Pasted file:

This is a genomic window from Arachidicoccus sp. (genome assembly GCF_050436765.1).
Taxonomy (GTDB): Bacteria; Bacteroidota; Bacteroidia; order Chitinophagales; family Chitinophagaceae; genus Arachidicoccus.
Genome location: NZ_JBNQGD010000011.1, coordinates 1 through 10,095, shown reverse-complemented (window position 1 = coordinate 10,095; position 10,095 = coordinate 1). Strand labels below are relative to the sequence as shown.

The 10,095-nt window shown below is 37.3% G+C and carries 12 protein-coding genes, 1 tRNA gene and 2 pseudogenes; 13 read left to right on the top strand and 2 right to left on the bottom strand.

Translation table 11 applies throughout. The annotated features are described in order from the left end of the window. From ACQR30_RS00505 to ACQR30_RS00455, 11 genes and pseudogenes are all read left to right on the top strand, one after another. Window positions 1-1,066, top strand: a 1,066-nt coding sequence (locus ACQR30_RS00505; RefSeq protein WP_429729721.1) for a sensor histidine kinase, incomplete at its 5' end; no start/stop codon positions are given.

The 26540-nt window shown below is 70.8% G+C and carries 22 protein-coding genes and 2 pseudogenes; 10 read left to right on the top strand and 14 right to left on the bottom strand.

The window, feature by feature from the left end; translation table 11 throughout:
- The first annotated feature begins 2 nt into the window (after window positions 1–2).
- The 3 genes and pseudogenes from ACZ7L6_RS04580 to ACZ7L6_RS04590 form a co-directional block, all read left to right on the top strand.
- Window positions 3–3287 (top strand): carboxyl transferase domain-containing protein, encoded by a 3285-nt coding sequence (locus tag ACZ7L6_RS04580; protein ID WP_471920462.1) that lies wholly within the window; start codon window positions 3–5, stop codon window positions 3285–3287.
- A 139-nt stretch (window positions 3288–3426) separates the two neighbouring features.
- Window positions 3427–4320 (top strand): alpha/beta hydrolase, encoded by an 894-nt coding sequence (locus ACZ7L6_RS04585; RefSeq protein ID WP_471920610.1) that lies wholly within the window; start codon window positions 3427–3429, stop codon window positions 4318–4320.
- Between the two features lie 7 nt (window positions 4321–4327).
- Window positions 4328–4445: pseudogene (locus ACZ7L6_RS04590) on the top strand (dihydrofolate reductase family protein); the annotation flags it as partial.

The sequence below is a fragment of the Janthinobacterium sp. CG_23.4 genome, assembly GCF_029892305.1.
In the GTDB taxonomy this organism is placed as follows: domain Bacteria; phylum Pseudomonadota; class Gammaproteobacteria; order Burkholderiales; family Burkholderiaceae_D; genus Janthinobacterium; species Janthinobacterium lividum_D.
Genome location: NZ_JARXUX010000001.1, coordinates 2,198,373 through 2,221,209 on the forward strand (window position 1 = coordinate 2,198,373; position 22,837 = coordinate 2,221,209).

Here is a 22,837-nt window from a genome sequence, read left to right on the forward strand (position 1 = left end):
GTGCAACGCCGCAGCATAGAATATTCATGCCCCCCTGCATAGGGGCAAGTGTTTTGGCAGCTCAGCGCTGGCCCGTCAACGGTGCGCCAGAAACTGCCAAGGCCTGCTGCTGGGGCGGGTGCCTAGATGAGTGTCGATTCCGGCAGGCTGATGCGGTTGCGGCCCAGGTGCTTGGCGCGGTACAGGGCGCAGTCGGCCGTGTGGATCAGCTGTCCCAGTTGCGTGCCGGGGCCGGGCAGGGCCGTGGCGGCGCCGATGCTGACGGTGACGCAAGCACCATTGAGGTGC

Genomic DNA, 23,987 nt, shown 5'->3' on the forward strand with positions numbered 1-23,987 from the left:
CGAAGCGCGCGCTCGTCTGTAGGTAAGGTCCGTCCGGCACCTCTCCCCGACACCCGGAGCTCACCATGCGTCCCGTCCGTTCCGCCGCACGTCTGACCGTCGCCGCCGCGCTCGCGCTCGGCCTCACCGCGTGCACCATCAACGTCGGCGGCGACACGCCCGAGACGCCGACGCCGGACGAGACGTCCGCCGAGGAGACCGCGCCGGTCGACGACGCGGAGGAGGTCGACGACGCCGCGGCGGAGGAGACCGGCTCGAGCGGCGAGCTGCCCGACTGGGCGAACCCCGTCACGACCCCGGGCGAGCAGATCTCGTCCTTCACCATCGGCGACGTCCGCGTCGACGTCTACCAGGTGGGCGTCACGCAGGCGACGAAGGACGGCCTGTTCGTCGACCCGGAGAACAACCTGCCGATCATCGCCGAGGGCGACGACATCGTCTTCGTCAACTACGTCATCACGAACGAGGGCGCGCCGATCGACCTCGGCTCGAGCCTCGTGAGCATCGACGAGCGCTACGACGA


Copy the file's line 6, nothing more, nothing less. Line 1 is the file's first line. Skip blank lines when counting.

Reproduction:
The 26540-nt window shown below is 70.8% G+C and carries 22 protein-coding genes and 2 pseudogenes; 10 read left to right on the top strand and 14 right to left on the bottom strand.